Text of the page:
Both Aronas cement their baby status by limiting to a EU6-rated 999cc three-cylinder turbopetrol engine, used by Volkswagen in the Polo. Driving through a seven-speed direct shift transmission and creating 85kW at 5000-5500rpm and 200Nm at 2000-3500rpm in this installation, it’s the smallest powertrain available with the car, but also the most efficient (fuel economy is 5.0-litres per 100km) and, regardless of its teensy capacity still one of the zestier choices, with 0-100kmh taking 10 seconds. The diminutive capacity does restrict the towing capacity - 600kg unbraked, 1200kg braked – if that matters. Likely as not, it won’t.
Is it a hatchback dressing up as a SUV or a SUV out to emulate a road-restricted hatchback’s role? A bit of both, really. Though an ‘X’ motif on the bodywork at the point where the roof comes down behind the rear door is part of the look, SEAT is adamant this car will never present in four-wheel-drive, as Ateca does, nor even take any technology, like a grip control, to facilitate off-seal driving.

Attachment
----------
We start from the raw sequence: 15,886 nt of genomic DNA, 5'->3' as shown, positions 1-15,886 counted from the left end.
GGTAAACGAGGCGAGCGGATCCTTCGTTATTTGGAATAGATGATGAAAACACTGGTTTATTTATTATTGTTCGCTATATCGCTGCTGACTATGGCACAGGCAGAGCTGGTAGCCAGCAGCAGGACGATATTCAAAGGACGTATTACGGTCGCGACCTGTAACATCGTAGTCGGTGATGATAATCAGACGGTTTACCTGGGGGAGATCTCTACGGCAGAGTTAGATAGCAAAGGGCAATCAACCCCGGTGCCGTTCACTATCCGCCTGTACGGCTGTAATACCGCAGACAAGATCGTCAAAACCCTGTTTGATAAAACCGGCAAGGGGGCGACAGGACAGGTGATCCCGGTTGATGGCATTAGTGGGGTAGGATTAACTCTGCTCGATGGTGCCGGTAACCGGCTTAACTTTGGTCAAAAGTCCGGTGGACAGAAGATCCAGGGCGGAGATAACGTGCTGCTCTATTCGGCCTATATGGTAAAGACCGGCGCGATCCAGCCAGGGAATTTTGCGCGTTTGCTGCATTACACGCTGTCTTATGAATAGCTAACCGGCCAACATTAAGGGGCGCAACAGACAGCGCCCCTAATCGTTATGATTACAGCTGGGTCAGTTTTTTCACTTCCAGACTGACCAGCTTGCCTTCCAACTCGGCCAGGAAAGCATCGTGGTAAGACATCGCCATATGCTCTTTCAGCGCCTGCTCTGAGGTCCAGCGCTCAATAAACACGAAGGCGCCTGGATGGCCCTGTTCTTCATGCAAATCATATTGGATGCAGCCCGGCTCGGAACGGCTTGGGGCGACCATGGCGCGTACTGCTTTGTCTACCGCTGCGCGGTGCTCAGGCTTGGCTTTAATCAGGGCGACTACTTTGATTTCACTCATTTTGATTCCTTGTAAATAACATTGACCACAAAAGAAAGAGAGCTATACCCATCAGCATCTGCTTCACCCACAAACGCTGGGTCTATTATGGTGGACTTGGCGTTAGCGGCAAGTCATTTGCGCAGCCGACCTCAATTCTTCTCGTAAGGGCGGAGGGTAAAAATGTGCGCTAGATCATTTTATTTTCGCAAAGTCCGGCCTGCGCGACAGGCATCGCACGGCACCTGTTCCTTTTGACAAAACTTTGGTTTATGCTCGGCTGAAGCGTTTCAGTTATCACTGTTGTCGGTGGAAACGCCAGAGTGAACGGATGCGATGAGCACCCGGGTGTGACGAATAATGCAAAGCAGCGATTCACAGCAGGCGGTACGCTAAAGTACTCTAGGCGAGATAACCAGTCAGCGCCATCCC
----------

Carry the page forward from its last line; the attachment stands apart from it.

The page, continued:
The maker’s focus primarily imagines urban use. The hope is to attract buyers from not only the supermini class but also from among those who fancy a slightly higher driving position and a style-focused approach over a run-of-the-mill hatchback.
As such, the Arona gets plenty of equipment as standard and every key item has been included into the NZ specification.
Comfort features across both include an eight-inch media system with Apple CarPlay and Android Auto, a driver’s display with trip computer, front fog lamps with cornering function, heated wing mirrors, dual zone air con, auto dimming rear mirror, black roof rails and a leather steering wheel with integrated audio and phone controls.
FR purchasers buy into a slightly sportier look, adaptive cruise and keyless entry and start, blind spot detection with rear traffic alert, LED daytime running lights, tiredness recognition, gearchange paddles on the steering wheel, chrome roof rails and, curiously, a height adjustable front passenger seat.